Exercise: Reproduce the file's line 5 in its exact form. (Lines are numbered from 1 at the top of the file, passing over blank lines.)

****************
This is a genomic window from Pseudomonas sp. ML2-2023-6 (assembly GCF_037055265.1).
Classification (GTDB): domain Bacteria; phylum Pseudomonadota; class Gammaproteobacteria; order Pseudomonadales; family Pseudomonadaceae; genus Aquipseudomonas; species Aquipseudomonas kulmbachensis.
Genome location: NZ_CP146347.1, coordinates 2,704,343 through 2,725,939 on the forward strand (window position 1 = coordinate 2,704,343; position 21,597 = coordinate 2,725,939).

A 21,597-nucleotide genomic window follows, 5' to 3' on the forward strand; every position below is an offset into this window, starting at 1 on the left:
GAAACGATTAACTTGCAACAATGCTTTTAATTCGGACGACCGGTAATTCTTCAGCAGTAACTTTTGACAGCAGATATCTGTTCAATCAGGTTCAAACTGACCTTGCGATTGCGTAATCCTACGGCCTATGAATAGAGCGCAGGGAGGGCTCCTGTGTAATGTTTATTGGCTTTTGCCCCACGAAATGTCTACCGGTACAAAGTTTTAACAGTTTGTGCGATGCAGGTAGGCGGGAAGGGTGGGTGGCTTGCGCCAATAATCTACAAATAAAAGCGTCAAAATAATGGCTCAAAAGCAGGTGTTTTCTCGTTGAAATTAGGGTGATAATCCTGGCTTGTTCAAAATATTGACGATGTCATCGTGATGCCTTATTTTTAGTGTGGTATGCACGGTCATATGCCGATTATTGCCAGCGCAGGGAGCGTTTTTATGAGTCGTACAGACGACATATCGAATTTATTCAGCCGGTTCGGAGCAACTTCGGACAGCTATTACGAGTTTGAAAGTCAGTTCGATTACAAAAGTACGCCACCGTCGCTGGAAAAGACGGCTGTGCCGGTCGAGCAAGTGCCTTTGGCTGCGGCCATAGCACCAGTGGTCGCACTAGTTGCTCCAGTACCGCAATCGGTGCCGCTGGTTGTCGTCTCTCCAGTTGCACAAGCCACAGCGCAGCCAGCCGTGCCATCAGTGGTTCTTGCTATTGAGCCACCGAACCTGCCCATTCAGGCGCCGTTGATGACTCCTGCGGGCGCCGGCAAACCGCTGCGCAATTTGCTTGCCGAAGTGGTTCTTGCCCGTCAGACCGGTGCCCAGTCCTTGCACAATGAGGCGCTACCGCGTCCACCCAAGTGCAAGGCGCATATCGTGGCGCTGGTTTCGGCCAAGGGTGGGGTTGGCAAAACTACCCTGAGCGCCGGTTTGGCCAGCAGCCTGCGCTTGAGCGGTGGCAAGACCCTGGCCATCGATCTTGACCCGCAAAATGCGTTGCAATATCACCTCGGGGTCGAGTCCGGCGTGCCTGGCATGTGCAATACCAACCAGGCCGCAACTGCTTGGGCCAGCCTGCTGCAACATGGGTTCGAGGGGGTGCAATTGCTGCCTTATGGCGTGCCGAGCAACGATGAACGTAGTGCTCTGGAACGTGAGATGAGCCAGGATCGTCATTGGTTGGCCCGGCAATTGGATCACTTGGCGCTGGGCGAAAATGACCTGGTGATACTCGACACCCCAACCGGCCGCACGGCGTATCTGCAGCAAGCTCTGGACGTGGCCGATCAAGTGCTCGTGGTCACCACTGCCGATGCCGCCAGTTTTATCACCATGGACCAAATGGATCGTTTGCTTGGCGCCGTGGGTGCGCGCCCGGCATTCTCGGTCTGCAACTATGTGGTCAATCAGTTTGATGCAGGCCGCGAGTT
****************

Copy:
GAAACGATTAACTTGCAACAATGCTTTTAATTCGGACGACCGGTAATTCTTCAGCAGTAACTTTTGACAGCAGATATCTGTTCAATCAGGTTCAAACTGACCTTGCGATTGCGTAATCCTACGGCCTATGAATAGAGCGCAGGGAGGGCTCCTGTGTAATGTTTATTGGCTTTTGCCCCACGAAATGTCTACCGGTACAAAGTTTTAACAGTTTGTGCGATGCAGGTAGGCGGGAAGGGTGGGTGGCTTGCGCCAATAATCTACAAATAAAAGCGTCAAAATAATGGCTCAAAAGCAGGTGTTTTCTCGTTGAAATTAGGGTGATAATCCTGGCTTGTTCAAAATATTGACGATGTCATCGTGATGCCTTATTTTTAGTGTGGTATGCACGGTCATATGCCGATTATTGCCAGCGCAGGGAGCGTTTTTATGAGTCGTACAGACGACATATCGAATTTATTCAGCCGGTTCGGAGCAACTTCGGACAGCTATTACGAGTTTGAAAGTCAGTTCGATTACAAAAGTACGCCACCGTCGCTGGAAAAGACGGCTGTGCCGGTCGAGCAAGTGCCTTTGGCTGCGGCCATAGCACCAGTGGTCGCACTAGTTGCTCCAGTACCGCAATCGGTGCCGCTGGTTGTCGTCTCTCCAGTTGCACAAGCCACAGCGCAGCCAGCCGTGCCATCAGTGGTTCTTGCTATTGAGCCACCGAACCTGCCCATTCAGGCGCCGTTGATGACTCCTGCGGGCGCCGGCAAACCGCTGCGCAATTTGCTTGCCGAAGTGGTTCTTGCCCGTCAGACCGGTGCCCAGTCCTTGCACAATGAGGCGCTACCGCGTCCACCCAAGTGCAAGGCGCATATCGTGGCGCTGGTTTCGGCCAAGGGTGGGGTTGGCAAAACTACCCTGAGCGCCGGTTTGGCCAGCAGCCTGCGCTTGAGCGGTGGCAAGACCCTGGCCATCGATCTTGACCCGCAAAATGCGTTGCAATATCACCTCGGGGTCGAGTCCGGCGTGCCTGGCATGTGCAATACCAACCAGGCCGCAACTGCTTGGGCCAGCCTGCTGCAACATGGGTTCGAGGGGGTGCAATTGCTGCCTTATGGCGTGCCGAGCAACGATGAACGTAGTGCTCTGGAACGTGAGATGAGCCAGGATCGTCATTGGTTGGCCCGGCAATTGGATCACTTGGCGCTGGGCGAAAATGACCTGGTGATACTCGACACCCCAACCGGCCGCACGGCGTATCTGCAGCAAGCTCTGGACGTGGCCGATCAAGTGCTCGTGGTCACCACTGCCGATGCCGCCAGTTTTATCACCATGGACCAAATGGATCGTTTGCTTGGCGCCGTGGGTGCGCGCCCGGCATTCTCGGTCTGCAACTATGTGGTCAATCAGTTTGATGCAGGCCGCGAGTT